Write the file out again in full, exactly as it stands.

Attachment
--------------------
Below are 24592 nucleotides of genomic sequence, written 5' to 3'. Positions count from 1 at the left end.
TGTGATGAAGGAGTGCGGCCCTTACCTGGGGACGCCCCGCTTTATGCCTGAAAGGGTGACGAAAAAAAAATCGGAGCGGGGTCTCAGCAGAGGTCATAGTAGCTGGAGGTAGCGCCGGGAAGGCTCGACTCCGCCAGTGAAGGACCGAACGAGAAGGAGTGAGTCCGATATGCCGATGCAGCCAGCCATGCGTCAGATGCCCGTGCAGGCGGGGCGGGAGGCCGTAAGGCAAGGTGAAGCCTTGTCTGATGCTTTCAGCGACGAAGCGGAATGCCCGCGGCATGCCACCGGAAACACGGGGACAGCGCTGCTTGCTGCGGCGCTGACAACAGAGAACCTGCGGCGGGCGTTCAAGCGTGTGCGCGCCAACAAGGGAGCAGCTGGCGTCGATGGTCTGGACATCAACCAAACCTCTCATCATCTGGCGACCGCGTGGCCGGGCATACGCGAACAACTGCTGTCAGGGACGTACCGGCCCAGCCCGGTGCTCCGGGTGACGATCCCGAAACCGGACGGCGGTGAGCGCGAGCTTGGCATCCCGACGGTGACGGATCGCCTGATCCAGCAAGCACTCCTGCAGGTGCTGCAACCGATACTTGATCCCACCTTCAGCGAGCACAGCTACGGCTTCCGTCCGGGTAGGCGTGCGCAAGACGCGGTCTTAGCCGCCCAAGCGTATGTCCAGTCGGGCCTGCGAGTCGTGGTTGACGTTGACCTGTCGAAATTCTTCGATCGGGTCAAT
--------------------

Below are 24592 nucleotides of genomic sequence, written 5' to 3'. Positions count from 1 at the left end.
TGTGATGAAGGAGTGCGGCCCTTACCTGGGGACGCCCCGCTTTATGCCTGAAAGGGTGACGAAAAAAAAATCGGAGCGGGGTCTCAGCAGAGGTCATAGTAGCTGGAGGTAGCGCCGGGAAGGCTCGACTCCGCCAGTGAAGGACCGAACGAGAAGGAGTGAGTCCGATATGCCGATGCAGCCAGCCATGCGTCAGATGCCCGTGCAGGCGGGGCGGGAGGCCGTAAGGCAAGGTGAAGCCTTGTCTGATGCTTTCAGCGACGAAGCGGAATGCCCGCGGCATGCCACCGGAAACACGGGGACAGCGCTGCTTGCTGCGGCGCTGACAACAGAGAACCTGCGGCGGGCGTTCAAGCGTGTGCGCGCCAACAAGGGAGCAGCTGGCGTCGATGGTCTGGACATCAACCAAACCTCTCATCATCTGGCGACCGCGTGGCCGGGCATACGCGAACAACTGCTGTCAGGGACGTACCGGCCCAGCCCGGTGCTCCGGGTGACGATCCCGAAACCGGACGGCGGTGAGCGCGAGCTTGGCATCCCGACGGTGACGGATCGCCTGATCCAGCAAGCACTCCTGCAGGTGCTGCAACCGATACTTGATCCCACCTTCAGCGAGCACAGCTACGGCTTCCGTCCGGGTAGGCGTGCGCAAGACGCGGTCTTAGCCGCCCAAGCGTATGTCCAGTCGGGCCTGCGAGTCGTGGTTGACGTTGACCTGTCGAAATTCTTCGATCGGGTCAAT